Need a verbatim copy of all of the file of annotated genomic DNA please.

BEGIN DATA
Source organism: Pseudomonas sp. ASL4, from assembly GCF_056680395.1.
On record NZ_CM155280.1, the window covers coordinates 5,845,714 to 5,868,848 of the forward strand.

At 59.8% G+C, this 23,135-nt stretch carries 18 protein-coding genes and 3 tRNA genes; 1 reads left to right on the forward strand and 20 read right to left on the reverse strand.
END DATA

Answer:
Source organism: Pseudomonas sp. ASL4, from assembly GCF_056680395.1.
On record NZ_CM155280.1, the window covers coordinates 5,845,714 to 5,868,848 of the forward strand.

At 59.8% G+C, this 23,135-nt stretch carries 18 protein-coding genes and 3 tRNA genes; 1 reads left to right on the forward strand and 20 read right to left on the reverse strand.